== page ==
Monthly Archives: February 2010
As ideal as writing 24/7 would be, we all have a life outside of the keyboard and the worlds we create. Eating and sleeping in particular are important, but other things like family, other jobs, and normal, day-to-day tasks prevent us from planting our butts in front of the computer and constantly working.
Those are the things we have to learn to work around. We find an hour here, an hour there, or we set specific times during the day when we work. Everyone does it differently in order to meet their daily/weekly/monthly goals, but what happens when something happens that disrupts your routine?
My father had a heart attack in early December, and he had a triple bypass over the Christmas holiday. I’m also in the middle of a manuscript and edits. The thing no one tells you is that writing is infinitely more difficult when you’re under contract. There are expectations and fears that weren’t there before. My deadline is in several months, so I have time and could have easily put it off, but this wasn’t just a week. Post-op, he’s been having a hard time, and now he’s back in the hospital. It could be months before things are back to normal, and there’s no telling what problems I’ll run into while working on this manuscript.
So now what? I have every excuse to put the rest of this manuscript off. My writing time’s been significantly cut, and my focus is (rightly so) on my father. But there’s still downtime – when he’s resting or has sent me home, or when he’s watching television or the doctors are running tests. There is time. There is always time, even if it’s just a few minutes. And when I’m not writing, I think about scenes and what needs to happen in order for the story to be the best I can make it be.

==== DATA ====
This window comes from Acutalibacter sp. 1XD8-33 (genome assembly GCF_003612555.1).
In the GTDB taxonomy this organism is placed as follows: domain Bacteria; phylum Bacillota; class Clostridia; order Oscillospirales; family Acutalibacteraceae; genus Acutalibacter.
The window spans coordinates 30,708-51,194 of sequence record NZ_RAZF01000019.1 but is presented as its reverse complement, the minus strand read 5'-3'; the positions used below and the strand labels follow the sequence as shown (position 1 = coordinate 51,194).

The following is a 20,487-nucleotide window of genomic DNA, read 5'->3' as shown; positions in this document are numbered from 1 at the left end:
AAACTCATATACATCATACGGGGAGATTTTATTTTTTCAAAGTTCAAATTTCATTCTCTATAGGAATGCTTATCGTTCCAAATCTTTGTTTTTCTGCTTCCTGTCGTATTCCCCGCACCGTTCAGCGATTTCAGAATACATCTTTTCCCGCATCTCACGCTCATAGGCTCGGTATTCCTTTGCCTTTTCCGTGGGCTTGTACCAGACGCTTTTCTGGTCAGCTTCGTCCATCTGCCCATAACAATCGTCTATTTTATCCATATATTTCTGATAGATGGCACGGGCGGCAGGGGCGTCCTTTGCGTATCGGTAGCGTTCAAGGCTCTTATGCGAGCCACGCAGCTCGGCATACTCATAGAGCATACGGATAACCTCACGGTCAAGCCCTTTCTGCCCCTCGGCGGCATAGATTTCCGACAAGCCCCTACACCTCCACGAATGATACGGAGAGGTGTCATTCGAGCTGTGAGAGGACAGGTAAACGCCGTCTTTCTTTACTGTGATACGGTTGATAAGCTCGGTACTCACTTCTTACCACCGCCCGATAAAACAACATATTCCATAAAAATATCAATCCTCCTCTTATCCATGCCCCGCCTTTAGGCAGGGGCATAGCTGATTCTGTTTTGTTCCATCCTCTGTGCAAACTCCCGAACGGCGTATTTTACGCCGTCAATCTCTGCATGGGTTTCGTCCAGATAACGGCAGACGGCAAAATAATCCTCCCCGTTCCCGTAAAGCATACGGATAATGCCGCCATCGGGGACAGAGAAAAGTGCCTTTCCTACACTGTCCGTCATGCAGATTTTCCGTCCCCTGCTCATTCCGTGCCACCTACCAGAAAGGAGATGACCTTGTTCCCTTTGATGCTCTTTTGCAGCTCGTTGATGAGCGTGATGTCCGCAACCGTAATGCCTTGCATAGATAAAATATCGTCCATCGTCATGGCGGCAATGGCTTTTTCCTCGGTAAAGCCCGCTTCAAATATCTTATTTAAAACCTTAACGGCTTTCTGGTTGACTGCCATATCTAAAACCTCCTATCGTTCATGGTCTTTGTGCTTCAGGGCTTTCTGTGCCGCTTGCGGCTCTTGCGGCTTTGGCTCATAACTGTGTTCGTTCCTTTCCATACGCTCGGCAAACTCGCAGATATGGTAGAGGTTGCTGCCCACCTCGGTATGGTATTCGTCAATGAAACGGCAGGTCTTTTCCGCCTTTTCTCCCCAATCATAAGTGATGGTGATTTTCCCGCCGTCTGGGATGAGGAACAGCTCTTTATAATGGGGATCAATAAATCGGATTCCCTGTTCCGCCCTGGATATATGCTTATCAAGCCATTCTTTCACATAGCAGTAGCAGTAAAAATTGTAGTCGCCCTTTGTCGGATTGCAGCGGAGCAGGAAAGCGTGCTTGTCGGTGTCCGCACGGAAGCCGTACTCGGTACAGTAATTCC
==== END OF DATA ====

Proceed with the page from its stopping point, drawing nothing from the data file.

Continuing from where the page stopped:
Everyone has a choice when life happens: put the writing aside, or find ways to continue including it at whatever level we can. There is no wrong answer, of course. We handle the hurdles life throws at us as best we can, no matter what it takes, and sometimes that means setting writing aside for a little while.
But my choice is to continue writing, because everything else has been turned upside down and shaken until it’s unrecognizable, and I badly want something familiar to still be there. I want writing to still be there no matter how hard it is to fit it in. There will always be downtime, and I can worry incessantly and drive myself crazy, or I can keep busy with something I love.
So, something I love it is.